While some experts say swabbing both throat and nose can produce more accurate at-home COVID-19 test results, official health guidance still advises you stick to the nose-only package instructions.
With gold-standard testing for COVID-19 becoming increasingly difficult to find, debate is swirling over whether a throat swab sample should be collected alongside a nose swab for at-home rapid tests — contrary to some package instructions.
For most tests, accuracy of a combined throat and nose swab has not yet been tested, and Canadian and U.S. official health guidance still advises people to follow the user instructions of the kit they have on hand.
However, debate has emerged on social media and among some experts after anecdotal evidence from people who said they only tested positive after swabbing both the back of their throat and their nasal cavity, despite test instructions to swab the nose only.
“I finally took Twitter advice and swabbed my throat as well as my nose,” wrote Jennifer Rohn, a British cell biologist in a tweet on Dec. 27. “If you think you might have COVID, consider adding the throat sample.”
The advice was echoed by Dr. Michael Mina, a notable epidemiologist in the U.S., who wrote that Omicron infection could first be detected in the throat due to its shorter incubation period compared to other variants, and a throat and nasal swab may improve chances of picking up on an infection.
Others have pointed to a pre-print study out of South Africa, which found nasal polymerase chain reaction (PCR) missed 14 per cent of Omicron cases, compared to saliva swabs that successfully detected all cases.
Official guidance from Health Canada and Public Health Ontario, as well as a recent statement from the United States Food and Drug Administration (FDA), maintains a nasal cavity swab is the best standard to follow when it comes to testing for COVID-19 at home if the package instructs it.
“The FDA has noted safety concerns regarding self-collection of throat swabs, as they are more complicated than nasal swabs — and if used incorrectly, can cause harm to the patient,” a statement provided to the media by the FDA said. “The [U.S. Centers for Disease Control] recommends that throat swabs be collected by a trained health-care provider.”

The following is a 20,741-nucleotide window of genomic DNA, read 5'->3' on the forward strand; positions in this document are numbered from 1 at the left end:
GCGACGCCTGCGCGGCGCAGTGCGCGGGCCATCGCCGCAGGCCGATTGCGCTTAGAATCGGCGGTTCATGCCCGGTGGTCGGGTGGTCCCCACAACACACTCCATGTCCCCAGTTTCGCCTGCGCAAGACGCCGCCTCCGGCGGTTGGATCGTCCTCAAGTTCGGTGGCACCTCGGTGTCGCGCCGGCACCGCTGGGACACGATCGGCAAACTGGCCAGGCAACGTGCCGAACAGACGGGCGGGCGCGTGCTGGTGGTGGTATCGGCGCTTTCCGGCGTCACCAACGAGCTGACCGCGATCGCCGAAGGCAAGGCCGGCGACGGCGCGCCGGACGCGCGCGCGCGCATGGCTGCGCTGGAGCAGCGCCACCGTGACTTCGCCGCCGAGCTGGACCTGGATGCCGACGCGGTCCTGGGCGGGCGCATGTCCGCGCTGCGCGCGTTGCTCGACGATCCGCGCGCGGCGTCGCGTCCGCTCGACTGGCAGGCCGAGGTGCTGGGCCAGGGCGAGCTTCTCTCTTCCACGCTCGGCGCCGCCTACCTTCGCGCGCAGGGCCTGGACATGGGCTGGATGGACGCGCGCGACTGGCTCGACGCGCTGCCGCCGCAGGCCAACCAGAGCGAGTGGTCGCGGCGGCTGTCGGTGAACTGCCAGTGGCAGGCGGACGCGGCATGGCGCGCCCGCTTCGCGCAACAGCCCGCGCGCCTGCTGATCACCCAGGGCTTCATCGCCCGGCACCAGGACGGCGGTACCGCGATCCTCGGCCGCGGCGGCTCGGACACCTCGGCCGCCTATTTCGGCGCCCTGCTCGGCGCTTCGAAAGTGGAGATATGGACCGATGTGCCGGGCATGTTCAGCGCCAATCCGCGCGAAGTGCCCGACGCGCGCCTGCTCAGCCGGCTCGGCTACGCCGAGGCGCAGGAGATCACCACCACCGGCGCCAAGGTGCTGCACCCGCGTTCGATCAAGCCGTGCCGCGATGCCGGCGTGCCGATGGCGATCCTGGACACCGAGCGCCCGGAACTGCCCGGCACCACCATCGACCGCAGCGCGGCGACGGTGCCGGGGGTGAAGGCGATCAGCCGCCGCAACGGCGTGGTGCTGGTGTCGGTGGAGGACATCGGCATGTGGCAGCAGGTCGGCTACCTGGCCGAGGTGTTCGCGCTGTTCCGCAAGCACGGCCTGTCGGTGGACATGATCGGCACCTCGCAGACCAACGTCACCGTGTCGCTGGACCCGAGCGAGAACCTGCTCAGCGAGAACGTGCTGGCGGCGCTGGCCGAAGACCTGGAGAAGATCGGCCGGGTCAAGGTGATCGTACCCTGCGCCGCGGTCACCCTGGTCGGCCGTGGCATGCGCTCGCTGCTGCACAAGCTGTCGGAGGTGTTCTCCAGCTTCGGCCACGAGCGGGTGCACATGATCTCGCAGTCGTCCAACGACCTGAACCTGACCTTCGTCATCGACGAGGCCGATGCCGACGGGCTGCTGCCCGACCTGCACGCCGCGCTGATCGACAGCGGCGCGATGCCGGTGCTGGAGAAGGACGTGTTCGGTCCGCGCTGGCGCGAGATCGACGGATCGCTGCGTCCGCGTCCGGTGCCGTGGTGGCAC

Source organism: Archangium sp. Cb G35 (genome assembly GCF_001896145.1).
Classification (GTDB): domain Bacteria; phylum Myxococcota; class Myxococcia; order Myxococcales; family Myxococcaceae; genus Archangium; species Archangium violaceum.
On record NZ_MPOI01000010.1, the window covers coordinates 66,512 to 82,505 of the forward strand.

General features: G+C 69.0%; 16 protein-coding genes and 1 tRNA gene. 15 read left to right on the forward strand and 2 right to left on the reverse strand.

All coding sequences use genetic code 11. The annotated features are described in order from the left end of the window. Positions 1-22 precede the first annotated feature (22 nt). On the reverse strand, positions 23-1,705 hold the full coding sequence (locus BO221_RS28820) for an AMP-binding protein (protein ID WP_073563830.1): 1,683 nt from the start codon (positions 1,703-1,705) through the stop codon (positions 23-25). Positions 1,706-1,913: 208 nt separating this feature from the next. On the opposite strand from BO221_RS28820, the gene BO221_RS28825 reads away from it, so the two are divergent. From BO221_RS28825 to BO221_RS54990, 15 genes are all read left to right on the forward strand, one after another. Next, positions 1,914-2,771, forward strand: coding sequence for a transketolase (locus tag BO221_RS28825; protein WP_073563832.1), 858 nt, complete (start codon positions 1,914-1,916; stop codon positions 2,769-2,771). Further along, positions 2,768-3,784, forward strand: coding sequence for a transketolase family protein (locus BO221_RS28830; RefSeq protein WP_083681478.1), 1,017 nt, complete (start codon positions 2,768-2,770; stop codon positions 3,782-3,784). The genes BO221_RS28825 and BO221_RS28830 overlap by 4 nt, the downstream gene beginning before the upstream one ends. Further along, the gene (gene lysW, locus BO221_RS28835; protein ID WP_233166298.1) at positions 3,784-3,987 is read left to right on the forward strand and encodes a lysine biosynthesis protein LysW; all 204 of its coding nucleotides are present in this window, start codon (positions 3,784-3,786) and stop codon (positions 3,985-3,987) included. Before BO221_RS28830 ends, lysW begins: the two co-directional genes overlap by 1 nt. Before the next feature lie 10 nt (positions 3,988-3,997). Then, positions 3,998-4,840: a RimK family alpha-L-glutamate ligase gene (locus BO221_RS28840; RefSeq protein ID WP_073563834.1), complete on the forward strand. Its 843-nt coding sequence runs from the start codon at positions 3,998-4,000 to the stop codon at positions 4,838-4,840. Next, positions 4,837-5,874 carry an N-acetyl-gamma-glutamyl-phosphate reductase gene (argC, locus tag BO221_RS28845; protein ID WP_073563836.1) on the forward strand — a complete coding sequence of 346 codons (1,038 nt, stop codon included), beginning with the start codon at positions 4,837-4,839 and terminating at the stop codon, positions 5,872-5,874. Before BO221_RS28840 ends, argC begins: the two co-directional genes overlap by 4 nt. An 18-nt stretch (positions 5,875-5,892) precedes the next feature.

Christine Bruce, senior director of the laboratory medicine program at University Health Network in Toronto, said lab employees continue to follow Health Canada guidance on using a nasal swab only when conducting a rapid antigen test, as there’s no definitive research that suggests a throat swab alongside a nasal swab would yield a more accurate result.
“It would always be our position as lab experts to follow the manufacturer and Health Canada instructions,” Bruce said.
While the throat method of sample collection is not used in the United States or Canada, it is officially approved in the United Kingdom, where certain rapid tests distributed by the National Health Service instruct the collection of both throat and nasal swabs. Others that are distributed, such as the FlowFlex or Orient Gene rapid tests, instruct users to only take a nasal swab.
For tests that swab the throat, U.K. and test guidelines advise users not to eat or drink for at least 30 minutes before taking the test.
Dr. Tara Kiran, a primary care physician at Unity Health Toronto, said it’s important to note that experts and doctors are still in the process of learning how to best use rapid at-home tests to detect Omicron. But she added her advice is to swab both nose and throat for higher sensitivity of test results.
Kiran also said she agrees with the FDA that there could be a risk of doing a throat swab incorrectly without package directions, but there are easy-to-follow resources and videos available on how to perform a combined throat and nose swab at home safely.
Though not as accurate as the gold-standard polymerase chain reaction (PCR) test due to a higher margin of error, rapid at-home tests have become most people’s best bet to determine whether or not they are sick, as Ontario’s PCR testing capacity has been limited due to a surge in cases linked to the Omicron variant.
But if someone is developing symptoms, Kiran advises they should isolate regardless of a negative or positive result, as rapid tests are not entirely accurate.
“A rapid antigen test does not guarantee you’re unable to transmit the virus right now or that you don’t have it, because it could be early on and the [infection] is not showing at this time,” Kiran said.
Article From: The Star
Author: Nadine Yousif